Look at your kid! They're not scared at all. They have "brains in [their] head" and "feet in [their] shoes," and they can do whatever they want.
Just stop for a moment and think about what this might mean to a child. Have they always dreamed of eating pizza for breakfast, but stupid daaaaad forces them into whole grain toast with natural peanut butter for a little protein boost?
Sorry sugarless peanut butter, there's a new boss in town, and they've decided on pizza. Does your child want to play on the jungle gym when they want to, not when mooooom has finished up "paying the bills"? No problem.
Does your child think it's perfectly reasonable to expect to be an astronaut one day and a professional basketball player the next? No one's stopping them now.
They're free now. Free to be whatever they want. No wonder they're a happy guy (or girl) as they skip down the road!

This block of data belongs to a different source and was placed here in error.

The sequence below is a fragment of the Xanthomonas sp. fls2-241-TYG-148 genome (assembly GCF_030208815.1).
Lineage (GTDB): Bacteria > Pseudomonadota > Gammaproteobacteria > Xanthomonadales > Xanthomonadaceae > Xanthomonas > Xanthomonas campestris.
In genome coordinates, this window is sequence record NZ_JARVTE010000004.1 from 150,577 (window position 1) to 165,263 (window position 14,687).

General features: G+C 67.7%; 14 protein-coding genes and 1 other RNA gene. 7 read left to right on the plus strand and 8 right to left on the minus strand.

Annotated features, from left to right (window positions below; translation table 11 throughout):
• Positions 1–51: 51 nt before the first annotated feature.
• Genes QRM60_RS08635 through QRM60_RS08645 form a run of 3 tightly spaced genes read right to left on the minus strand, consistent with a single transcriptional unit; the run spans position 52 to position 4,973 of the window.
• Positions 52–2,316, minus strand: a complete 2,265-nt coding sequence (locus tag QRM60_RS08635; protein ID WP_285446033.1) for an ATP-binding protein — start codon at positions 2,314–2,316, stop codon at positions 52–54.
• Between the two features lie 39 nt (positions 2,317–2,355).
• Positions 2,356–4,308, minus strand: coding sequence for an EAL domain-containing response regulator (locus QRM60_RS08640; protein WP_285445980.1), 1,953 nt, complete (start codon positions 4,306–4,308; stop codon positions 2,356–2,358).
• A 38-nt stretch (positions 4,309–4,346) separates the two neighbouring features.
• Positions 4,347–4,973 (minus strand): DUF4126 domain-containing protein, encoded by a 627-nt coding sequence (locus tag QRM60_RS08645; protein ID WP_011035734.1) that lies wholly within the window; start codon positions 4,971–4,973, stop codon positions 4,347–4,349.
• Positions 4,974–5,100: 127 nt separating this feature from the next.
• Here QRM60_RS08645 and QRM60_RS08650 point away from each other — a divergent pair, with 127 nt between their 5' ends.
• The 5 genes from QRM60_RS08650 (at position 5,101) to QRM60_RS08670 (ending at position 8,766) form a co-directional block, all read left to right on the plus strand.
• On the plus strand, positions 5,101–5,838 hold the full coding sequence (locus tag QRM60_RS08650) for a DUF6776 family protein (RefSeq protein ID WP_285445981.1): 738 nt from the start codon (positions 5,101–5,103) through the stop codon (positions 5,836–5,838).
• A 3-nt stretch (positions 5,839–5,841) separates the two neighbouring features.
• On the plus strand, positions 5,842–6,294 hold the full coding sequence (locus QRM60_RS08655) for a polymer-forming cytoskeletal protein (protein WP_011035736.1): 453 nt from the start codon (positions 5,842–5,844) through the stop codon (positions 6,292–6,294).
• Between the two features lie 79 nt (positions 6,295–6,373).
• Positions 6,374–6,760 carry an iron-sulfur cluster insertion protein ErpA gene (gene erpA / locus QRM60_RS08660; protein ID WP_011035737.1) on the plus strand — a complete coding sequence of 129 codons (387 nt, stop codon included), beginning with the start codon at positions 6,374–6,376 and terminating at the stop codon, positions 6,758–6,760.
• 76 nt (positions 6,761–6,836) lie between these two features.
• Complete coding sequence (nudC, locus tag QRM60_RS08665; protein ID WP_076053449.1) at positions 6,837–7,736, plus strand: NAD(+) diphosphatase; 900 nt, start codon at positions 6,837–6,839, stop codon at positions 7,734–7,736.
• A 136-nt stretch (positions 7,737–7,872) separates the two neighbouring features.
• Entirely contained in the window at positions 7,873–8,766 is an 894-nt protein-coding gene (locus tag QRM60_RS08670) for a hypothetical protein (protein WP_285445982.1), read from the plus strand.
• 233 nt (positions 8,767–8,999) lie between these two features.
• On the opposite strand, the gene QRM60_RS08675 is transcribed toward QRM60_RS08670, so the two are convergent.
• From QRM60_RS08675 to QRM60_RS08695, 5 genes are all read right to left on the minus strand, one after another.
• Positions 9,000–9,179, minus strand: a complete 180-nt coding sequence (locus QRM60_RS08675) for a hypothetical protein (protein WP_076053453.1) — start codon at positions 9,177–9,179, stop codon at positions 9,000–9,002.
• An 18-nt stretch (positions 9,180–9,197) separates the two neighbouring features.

Alert! Rhyme break. Do you see all the rhyming that's happening here? The second and the fourth line rhyme ("shoes" and choose") as do the two lines in that last little couplet ("know" and "go"). If you don't know what a couplet is, just look at the word: couplet. They're a couple (two) of lines that come one after the other. This is a rhyme scheme Dr. Seuss uses throughout the story.
What do you think of the rhyme so far? We think it makes the whole thing feel so easy and exciting.